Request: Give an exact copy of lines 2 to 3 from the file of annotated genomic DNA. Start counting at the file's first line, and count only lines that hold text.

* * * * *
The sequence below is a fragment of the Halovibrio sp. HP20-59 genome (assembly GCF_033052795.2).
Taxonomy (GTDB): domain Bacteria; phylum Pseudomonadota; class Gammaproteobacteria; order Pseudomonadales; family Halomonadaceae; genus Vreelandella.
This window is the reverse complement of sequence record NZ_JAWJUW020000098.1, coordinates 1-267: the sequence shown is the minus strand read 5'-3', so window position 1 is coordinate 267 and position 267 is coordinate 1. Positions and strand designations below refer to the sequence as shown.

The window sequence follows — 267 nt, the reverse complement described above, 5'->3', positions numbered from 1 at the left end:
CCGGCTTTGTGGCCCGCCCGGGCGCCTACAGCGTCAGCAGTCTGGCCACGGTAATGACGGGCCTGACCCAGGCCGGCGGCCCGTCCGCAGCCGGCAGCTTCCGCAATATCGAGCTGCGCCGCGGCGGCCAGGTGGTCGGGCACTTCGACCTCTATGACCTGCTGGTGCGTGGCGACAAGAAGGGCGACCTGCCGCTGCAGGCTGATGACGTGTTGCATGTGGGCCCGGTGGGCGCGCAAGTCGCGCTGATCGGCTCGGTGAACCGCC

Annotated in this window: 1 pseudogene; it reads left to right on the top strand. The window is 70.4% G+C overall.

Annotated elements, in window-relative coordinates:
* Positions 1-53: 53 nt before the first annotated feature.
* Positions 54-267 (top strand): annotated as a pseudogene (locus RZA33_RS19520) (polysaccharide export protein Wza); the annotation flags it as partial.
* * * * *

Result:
Taxonomy (GTDB): domain Bacteria; phylum Pseudomonadota; class Gammaproteobacteria; order Pseudomonadales; family Halomonadaceae; genus Vreelandella.
This window is the reverse complement of sequence record NZ_JAWJUW020000098.1, coordinates 1-267: the sequence shown is the minus strand read 5'-3', so window position 1 is coordinate 267 and position 267 is coordinate 1. Positions and strand designations below refer to the sequence as shown.